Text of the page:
Statement in the Aftermath of Keenan Anderson’s Death

Statement in the Aftermath of Keenan Anderson’s Death

Keenan Anderson, a Black high-school teacher and dad, died last week after being tased by LAPD. Systemic oppression kills Black people, literally, and relentless anti-racism in and across all societal systems is the only thing that can save our children. I write this statement in support of KIPP SoCal’s commitment to take a leading stance against systemic racism.

Keenan was an English teacher at Digital Pioneers Academy in Washington DC. His principal Mashea Ashton, worked at KIPP Foundation and has worked with many Team Members at KIPP SoCal. Our hearts ache for the Anderson family and the DPA community, as we simultaneously affirm our love for all, including those we don’t know or have a connection with.

To be sure, the investigation into Keenan’s death has only just begun, and we won’t know all the facts for some time yet. However, the videos released by LAPD clearly show he was not “violently resisting arrest” nor “posed an immediate threat to the safety of the officer or others”, the only permissible uses for tasers listed in LAPD’s Use of Force Tactics Directive

In the aftermath of this tragedy, many of us are feeling restless, and want to use the surge of activist energy we are feeling. Like a mythical Hydra, racism grows and regenerates unless and until it is attacked at all levels: systemically, organizationally, interpersonally, and internally. Here are a few reflections and suggestions to guide us in the quest to end racism.

  • Systems of oppression are interconnected in a tangled web and regularly benefit from one another. In other words, racism in policing is made stronger by racism in education, in healthcare, and on and on. But instead of being ordered in sequence, each node is connected to every other node, creating a very strong and resilient racism fabric.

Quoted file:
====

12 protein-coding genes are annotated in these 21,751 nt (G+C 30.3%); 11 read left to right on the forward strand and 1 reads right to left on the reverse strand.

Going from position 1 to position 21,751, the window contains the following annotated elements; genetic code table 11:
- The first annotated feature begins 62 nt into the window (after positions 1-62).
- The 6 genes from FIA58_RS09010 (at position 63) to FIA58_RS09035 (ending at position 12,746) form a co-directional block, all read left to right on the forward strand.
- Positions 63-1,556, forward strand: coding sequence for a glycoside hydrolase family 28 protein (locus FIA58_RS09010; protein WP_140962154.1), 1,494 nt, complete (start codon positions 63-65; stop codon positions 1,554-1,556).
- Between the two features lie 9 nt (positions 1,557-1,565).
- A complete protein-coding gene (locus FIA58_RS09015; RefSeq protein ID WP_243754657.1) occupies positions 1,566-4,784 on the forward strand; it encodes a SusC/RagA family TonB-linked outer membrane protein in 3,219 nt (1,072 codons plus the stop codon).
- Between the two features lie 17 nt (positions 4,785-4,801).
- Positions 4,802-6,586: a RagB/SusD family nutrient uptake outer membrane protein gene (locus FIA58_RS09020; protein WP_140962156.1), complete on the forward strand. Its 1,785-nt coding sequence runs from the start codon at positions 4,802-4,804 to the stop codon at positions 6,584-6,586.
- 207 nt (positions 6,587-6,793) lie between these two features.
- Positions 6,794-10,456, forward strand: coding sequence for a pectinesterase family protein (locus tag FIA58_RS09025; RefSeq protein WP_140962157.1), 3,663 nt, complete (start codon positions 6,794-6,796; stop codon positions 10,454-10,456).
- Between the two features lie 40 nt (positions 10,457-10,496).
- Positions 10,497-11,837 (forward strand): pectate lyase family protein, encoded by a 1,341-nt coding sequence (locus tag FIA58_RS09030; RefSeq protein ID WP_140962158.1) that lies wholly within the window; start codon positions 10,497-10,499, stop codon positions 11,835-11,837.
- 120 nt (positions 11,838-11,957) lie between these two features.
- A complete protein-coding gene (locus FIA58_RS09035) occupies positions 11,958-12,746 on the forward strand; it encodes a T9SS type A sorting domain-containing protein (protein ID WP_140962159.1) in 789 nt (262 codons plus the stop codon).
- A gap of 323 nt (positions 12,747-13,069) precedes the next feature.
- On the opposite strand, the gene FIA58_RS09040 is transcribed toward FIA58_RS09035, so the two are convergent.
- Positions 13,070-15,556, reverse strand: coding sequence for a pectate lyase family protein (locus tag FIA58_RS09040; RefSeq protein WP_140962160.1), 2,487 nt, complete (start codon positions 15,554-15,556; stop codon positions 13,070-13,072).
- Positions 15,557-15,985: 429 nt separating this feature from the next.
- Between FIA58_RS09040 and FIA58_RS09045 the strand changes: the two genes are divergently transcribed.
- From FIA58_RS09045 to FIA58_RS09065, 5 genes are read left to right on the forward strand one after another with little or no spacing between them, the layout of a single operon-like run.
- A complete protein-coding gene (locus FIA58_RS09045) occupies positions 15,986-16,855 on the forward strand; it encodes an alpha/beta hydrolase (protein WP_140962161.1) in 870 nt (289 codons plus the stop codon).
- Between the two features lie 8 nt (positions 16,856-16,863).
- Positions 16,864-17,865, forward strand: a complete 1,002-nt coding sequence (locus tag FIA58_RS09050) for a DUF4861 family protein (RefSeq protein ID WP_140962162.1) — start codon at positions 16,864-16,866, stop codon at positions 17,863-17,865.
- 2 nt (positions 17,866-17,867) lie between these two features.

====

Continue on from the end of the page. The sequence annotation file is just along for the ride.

• Tasers are not benign, they are lethal (see here and here). Write to your elected officials (who determine budgets) and police commissioner boards (who determine police policy) and persuade them to divest from tasers and invest deeply in de-escalation mindset, policy, procedures, trainings, and practice.
  • Everyone is invited to get directly involved in work at KIPP SoCal to accelerate our transformation into an anti-racist organization: by joining the change team and setting direction, having conversations with your team to internalize the anti-racism standards and incorporate them in your day-to-day, participating in pilot programs beginning this winter, and providing feedback. Please follow up with Ms. Queenie Johnson if interested.
  • Be mindful of your impact in your interpersonal relationships. Apologize, make amends, and ask for adjusting feedback.

Anti-racism is action, never words or intentions alone. What our KIPPsters need from us today and always is grounded adults who are vigilant and relentless in our advocacy for them. Let it be so.

Michelle Rojas-Soto
KIPP SoCal Chief Talent & Equity Officer